To me, a firm believer in signs and symbols, it seemed clear that this tiny owl was a piece of God reaching out to give comfort. A mysterious, winged creature–not so unlike the Holy Spirit.

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Rosemary peeking out her front door. Photo by H.S.

And though my friend remained dubious about what exactly (if anything) the owl symbolized, she and her husband quickly named the little fellow Rosemary. Rosemary for remembrance. Because though it can be difficult to know the path forward when everything at your back is continuously shouting for your attention, continuously trying to pull you down and tie you up, always remember that life is peppered with tiny owls epiphanies, with sparks of hope and moments of inspiration, pointing you forward. Pointing you toward something better.

 

 

The Poet, the Spider, & God

I have long been a dedicated reader of Wendell Berry, both his poetry and his essays, and often turn to his work whenever I feel a struggle in my soul for a moment of peace and wilderness.

His poem “The Peace of Wild Things,” especially, has always held tremendous power for me:

When despair for the world grows in me

and I wake in the night at the least sound

in fear of what my life and my children’s lives may be,

I go and lie down where the wood drake

rests in his beauty on the water …

Poetry in general holds a great deal of the stuff of God for me, reminding me to be mindful, present, and appreciative as I move through a world filled with the Creator’s wonder and mystery.

The Bible itself—like many sacred texts from around the world—is packed with poetry, from the psalms to the Song of Solomon. I suspect that this is not simply because of poetry’s popularity at the time of the sacred texts’ inception nor because this was the only art form available to its authors. Rather, I suspect that the use of poetry points to the fact that there are some things, some ideas and inspirations, that simply cannot be accurately conveyed through purely literal and linear forms of storytelling. Knowing this, it makes perfect sense to me that so many authors have turned to poetry to help them better capture in words the rapturous sensations and experiences of God’s presence in the world.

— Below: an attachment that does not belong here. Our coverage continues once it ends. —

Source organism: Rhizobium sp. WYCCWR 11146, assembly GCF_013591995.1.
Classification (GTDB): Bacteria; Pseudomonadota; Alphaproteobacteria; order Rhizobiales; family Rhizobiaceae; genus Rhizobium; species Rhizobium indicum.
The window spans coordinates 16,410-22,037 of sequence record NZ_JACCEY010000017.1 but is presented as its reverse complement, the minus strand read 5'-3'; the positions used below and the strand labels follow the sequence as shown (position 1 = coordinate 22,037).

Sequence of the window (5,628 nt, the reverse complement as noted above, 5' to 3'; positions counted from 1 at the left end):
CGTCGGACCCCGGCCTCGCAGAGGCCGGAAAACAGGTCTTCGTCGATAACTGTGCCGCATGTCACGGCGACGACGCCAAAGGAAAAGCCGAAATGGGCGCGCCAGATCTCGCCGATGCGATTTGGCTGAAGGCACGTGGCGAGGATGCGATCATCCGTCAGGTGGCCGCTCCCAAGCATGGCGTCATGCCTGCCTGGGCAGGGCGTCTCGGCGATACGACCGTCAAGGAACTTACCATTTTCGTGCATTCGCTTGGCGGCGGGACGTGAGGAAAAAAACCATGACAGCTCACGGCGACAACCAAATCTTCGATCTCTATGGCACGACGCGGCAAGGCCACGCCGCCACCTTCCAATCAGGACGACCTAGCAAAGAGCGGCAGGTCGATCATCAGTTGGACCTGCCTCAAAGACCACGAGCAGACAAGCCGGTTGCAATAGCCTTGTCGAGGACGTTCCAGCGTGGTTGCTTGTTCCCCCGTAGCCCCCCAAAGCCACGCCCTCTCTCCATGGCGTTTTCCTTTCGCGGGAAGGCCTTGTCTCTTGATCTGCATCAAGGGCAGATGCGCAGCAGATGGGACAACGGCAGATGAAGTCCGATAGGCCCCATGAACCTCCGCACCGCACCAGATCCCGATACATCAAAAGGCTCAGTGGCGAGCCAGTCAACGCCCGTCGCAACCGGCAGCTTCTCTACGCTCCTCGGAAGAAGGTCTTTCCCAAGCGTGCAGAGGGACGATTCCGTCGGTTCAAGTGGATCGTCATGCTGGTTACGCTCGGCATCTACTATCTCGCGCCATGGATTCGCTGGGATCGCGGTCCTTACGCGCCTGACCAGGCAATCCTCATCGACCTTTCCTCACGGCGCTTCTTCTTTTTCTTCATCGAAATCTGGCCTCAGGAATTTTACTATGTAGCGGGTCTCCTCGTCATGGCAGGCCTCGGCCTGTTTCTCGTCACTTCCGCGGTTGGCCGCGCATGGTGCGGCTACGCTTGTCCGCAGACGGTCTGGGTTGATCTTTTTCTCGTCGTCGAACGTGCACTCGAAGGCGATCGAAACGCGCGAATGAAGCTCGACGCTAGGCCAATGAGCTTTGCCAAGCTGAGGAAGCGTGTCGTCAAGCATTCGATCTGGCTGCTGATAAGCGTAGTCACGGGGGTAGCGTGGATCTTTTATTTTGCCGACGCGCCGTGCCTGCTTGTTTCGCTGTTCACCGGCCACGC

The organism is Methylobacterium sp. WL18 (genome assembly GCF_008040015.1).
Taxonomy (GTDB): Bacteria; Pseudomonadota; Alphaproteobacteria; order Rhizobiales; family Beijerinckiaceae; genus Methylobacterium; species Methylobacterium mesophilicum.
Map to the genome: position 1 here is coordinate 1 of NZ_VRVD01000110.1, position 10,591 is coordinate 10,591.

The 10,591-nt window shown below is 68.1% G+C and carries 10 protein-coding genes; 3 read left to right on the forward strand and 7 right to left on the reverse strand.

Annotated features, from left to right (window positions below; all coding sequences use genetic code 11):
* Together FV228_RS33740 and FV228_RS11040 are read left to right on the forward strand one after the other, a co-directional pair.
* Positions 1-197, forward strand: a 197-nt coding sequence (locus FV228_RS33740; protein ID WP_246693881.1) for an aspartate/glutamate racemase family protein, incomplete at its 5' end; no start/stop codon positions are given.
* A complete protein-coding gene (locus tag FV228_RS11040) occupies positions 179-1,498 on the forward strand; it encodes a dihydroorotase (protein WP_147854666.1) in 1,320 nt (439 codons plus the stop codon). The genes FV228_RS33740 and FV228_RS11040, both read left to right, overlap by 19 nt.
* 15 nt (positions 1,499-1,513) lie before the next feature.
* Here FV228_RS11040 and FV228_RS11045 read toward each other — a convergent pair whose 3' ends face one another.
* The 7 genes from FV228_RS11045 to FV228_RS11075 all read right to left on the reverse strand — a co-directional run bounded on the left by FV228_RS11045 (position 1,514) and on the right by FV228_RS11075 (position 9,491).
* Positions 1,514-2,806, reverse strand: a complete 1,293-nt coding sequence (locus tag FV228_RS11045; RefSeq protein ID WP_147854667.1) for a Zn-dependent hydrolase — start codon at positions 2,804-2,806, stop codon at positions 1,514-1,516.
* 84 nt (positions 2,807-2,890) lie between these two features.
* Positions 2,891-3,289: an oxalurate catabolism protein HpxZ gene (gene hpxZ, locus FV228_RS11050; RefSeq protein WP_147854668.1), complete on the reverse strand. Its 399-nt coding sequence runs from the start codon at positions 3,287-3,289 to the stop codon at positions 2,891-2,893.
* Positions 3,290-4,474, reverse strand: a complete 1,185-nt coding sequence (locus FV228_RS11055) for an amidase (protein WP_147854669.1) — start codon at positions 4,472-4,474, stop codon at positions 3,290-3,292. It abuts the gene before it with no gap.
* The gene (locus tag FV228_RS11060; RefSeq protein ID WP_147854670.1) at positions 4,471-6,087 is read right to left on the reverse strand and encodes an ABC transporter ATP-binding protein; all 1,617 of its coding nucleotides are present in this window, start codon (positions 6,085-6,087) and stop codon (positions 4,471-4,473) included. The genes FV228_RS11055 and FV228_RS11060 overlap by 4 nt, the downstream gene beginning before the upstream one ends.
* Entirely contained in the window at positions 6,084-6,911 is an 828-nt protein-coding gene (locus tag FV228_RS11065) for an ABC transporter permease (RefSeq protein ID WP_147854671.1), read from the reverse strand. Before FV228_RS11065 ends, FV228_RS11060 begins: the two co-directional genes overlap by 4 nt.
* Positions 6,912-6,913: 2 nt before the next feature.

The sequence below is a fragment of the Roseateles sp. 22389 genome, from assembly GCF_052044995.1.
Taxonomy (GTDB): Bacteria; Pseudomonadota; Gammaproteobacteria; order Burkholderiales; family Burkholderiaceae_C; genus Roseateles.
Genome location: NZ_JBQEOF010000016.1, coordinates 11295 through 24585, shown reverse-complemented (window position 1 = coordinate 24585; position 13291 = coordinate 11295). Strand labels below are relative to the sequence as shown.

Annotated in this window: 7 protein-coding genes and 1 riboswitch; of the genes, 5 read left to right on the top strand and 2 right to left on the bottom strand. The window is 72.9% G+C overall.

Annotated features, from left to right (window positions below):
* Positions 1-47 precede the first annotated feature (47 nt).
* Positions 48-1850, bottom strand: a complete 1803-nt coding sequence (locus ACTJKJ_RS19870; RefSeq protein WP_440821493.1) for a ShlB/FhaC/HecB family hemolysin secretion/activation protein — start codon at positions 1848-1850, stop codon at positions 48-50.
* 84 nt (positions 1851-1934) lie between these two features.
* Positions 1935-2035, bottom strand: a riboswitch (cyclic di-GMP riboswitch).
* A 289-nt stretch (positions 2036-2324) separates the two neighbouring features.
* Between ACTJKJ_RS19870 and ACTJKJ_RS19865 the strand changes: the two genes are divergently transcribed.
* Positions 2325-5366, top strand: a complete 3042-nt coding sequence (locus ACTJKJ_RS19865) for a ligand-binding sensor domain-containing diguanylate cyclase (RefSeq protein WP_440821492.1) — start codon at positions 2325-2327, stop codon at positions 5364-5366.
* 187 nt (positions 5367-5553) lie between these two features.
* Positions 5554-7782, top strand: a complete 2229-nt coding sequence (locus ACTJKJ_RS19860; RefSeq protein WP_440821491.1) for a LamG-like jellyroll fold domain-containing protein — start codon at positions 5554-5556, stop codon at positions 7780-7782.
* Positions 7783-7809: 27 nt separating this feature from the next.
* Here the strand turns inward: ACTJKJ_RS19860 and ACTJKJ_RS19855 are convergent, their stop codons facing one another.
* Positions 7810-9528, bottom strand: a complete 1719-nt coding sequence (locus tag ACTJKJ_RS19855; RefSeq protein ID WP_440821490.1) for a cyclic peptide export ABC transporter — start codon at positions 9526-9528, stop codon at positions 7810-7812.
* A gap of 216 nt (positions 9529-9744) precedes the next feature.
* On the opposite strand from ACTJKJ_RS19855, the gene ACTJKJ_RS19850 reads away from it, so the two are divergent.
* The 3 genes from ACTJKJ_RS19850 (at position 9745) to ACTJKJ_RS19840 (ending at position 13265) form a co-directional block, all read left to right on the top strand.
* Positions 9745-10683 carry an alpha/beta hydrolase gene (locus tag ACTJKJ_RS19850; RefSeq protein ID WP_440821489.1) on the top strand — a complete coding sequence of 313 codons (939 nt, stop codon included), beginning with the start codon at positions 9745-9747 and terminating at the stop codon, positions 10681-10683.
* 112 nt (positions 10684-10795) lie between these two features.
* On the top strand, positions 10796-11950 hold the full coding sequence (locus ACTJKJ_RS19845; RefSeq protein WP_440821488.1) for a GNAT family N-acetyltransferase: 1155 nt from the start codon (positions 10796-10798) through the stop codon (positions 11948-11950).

Another poem that continuously arrests and inspires me is Walt Whitman’s “A Noiseless Patient Spider”:

A noiseless patient spider,

I mark’d where on a little promontory it stood isolated,

Mark’d how to explore the vacant vast surrounding,

It launch’d forth filament, filament, filament, out of itself,

Ever unreeling them, ever tirelessly speeding them.

 

And you O my soul where you stand,

Surrounded, detached, in measureless oceans of space,

Ceaselessly musing, venturing, throwing, seeking the spheres to connect them,

Till the bridge you will need be form’d, till the ductile anchor hold,

Till the gossamer thread you fling catch somewhere, O my soul.

Returning to this poem, I’m struck with the sensation of some gossamer thread of my own soul finally catching somewhere. I’m struck with a moment of peace in the midst of my constant web-weaving and thread-throwing. I’m struck by the strange power of God to speak to me afresh through the work of poets long-dead, unknown, or faraway.

I’m struck with a newfound appreciation for not only the mysterious, wonderful works of God, but for the gift of poetry that so faithfully reminds me that these catching-places are wonders deserving of constant pause, recognition, and gratitude.

Where are your catching-places? Do you find that poetry helps bring you back to these spots and moments, or is it something else—some other art, exercise, or discipline—that grabs your attention and reminds you of the beautiful wilderness of God?

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K.C. Mead-Brewer